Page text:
What is a niche brand? As the chief marketing officer at Subaru of America, I should know. Subaru’s share of the U.S. auto market is around 2 percent. Surely that’s a niche brand — at least in a quantitative sense. But numbers alone don’t tell the whole story. In my view, every brand is a niche brand. People don’t say, “I’m going to buy a General Motors.” They say, “I’m going to buy a Chevy.”
The problem, of course, is that most brands aren’t marketed as niche brands. But they should be. We at Subaru closed 2008 as the only volume brand to show a sales increase, and our U.S. sales remain steady in 2009 and were up 3.4 percent in June. That’s a tribute to successful niche marketing, a strategy every marketer can learn from.
I began working for Subaru of America in the early 1980s, right out of business school. In the early 1990s, after attempting to compete in the mainstream, Subaru decided to build its brand exclusively around all-wheel-drive vehicles, in order to differentiate it from all the Toyotas and the Hondas out there. It was where our expertise lay, and it was also a more profitable end of the auto market for Subaru, as a niche brand, to focus on.
Carving out all-wheel drive as our niche and centering on our unique “Boxer” engine also gave us an opportunity to take the brand in different directions. In the past, all-wheel drive was almost exclusively associated with bad weather and muddy off-road trucks. With the launch of the all-wheel-drive Outback station wagon in the 1990s, we started to cross over, literally — expanding the brand, and by extension the whole category — to encompass an active lifestyle better lived, no matter which of our vehicles the customer wanted.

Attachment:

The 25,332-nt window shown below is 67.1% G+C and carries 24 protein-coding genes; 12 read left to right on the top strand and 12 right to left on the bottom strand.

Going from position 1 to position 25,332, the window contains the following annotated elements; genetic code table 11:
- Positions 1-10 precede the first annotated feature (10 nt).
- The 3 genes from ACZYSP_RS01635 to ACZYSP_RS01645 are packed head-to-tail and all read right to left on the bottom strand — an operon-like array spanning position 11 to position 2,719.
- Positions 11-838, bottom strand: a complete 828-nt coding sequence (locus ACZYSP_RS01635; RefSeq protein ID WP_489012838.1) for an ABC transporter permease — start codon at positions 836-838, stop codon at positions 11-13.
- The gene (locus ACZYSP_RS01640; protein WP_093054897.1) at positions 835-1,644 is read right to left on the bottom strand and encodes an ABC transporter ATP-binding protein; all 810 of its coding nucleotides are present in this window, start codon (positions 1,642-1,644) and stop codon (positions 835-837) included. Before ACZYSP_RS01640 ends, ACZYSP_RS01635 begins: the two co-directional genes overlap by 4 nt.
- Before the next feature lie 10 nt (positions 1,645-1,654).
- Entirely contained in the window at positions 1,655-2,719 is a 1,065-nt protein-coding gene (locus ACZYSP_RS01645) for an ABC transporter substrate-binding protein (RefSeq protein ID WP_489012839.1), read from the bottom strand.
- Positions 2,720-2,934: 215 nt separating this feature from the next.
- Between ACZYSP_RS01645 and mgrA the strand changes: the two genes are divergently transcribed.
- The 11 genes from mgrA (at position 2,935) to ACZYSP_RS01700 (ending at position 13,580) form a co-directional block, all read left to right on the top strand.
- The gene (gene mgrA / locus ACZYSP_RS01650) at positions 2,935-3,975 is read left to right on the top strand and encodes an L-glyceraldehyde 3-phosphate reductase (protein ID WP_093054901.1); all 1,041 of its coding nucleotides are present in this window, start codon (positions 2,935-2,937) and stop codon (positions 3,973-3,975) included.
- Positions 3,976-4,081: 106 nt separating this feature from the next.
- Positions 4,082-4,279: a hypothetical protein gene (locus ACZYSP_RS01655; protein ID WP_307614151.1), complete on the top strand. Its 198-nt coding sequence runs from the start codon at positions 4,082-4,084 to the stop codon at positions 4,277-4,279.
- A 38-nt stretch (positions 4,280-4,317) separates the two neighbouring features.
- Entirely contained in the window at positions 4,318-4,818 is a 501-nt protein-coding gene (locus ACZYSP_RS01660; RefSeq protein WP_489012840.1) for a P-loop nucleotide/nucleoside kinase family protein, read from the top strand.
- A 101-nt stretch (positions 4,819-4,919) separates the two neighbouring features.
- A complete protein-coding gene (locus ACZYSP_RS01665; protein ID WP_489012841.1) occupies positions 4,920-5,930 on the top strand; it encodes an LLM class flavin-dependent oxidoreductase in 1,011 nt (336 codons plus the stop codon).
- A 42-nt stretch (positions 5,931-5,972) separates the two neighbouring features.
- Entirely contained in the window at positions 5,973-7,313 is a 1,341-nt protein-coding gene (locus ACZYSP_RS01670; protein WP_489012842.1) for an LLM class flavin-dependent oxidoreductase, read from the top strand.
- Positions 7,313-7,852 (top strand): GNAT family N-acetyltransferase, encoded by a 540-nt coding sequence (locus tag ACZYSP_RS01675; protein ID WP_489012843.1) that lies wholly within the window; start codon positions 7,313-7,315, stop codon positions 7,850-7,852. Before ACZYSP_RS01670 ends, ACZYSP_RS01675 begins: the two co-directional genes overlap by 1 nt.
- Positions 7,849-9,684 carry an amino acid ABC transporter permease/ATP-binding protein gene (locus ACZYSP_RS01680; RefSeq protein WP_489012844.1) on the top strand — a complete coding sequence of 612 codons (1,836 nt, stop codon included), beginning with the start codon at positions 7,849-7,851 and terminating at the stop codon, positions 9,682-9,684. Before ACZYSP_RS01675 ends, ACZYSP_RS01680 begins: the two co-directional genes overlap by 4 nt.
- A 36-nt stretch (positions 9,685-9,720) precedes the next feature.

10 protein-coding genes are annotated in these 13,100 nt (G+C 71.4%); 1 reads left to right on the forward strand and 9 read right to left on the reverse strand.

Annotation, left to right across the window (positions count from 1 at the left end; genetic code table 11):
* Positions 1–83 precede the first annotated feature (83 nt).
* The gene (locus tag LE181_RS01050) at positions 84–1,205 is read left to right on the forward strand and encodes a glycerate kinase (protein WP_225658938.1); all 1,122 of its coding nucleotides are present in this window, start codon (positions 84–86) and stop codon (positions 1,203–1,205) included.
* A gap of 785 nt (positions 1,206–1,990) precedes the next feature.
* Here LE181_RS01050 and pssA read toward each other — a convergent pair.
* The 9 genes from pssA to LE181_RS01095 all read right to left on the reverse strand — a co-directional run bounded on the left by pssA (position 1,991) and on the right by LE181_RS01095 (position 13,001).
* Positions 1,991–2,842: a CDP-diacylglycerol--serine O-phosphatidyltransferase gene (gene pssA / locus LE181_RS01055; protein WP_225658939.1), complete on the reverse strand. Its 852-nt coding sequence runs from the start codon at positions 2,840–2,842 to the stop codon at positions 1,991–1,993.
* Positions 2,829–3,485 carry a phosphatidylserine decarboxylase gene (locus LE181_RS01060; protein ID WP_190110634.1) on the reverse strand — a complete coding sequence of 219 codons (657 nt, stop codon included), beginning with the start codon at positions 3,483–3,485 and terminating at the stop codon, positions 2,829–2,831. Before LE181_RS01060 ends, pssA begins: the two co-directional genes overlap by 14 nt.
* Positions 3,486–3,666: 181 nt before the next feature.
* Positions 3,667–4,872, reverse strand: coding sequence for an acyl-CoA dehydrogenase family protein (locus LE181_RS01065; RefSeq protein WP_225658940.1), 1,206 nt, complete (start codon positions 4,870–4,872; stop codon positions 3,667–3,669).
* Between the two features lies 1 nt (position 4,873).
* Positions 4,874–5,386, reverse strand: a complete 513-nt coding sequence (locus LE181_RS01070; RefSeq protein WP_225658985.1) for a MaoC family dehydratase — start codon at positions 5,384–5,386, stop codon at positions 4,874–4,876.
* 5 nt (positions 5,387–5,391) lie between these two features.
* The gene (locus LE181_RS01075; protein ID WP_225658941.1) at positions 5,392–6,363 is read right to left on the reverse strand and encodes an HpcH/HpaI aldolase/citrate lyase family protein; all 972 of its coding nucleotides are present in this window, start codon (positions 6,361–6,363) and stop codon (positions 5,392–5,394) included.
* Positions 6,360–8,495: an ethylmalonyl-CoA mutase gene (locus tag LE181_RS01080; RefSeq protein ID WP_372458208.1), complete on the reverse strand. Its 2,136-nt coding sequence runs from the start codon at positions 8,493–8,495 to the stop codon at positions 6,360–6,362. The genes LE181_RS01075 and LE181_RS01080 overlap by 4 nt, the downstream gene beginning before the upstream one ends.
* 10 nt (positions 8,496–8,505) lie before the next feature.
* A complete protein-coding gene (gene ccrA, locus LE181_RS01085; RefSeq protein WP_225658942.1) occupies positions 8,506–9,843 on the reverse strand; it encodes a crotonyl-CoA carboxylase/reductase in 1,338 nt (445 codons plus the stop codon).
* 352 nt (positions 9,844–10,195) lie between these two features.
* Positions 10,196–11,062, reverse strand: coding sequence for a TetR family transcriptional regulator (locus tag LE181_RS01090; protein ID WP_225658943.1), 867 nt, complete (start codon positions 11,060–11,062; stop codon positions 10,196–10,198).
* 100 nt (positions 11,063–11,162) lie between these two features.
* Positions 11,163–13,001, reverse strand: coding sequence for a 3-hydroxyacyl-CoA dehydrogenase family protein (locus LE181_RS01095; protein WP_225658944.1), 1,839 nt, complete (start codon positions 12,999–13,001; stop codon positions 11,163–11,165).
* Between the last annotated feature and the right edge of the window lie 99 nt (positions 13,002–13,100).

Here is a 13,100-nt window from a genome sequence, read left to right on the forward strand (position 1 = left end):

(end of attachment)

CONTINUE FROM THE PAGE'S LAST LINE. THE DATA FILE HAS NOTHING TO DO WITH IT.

Then, in the late 1990s, we began to concentrate on communicating the benefits of active safety and active driving to broaden the brand’s appeal, and its association with all-wheel drive, even further. With the launch of fast, nimble cars like the compact Impreza WRX and then the Impreza STI, we extended the concept of all-wheel drive to include performance.
In 1999, I left Subaru on a sort of sabbatical to join Porsche, just as Porsche was preparing to launch the first non-sports car in the company’s history. We positioned the Cayenne SUV as the only SUV fathered by a sports car, and, at the time, people thought Porsche was moving into turbulent waters. But the car stayed true to the brand’s core DNA — performance, design, exclusivity — and that allowed the company to move into this new segment.
In 2006, I returned to Subaru, having learned just how important it is to have a very clear sense of what a brand is all about. It’s a matter of focusing on the basics of what makes your brand special and really speaking to your core customers and potential customers. That’s what we’ve been doing for the past three years, and especially with our current campaign: “Love. It’s what makes a Subaru a Subaru.” One of the reasons we are doing relatively well in this dismal auto market is that we know who we are, and we speak of things that are relevant to customers.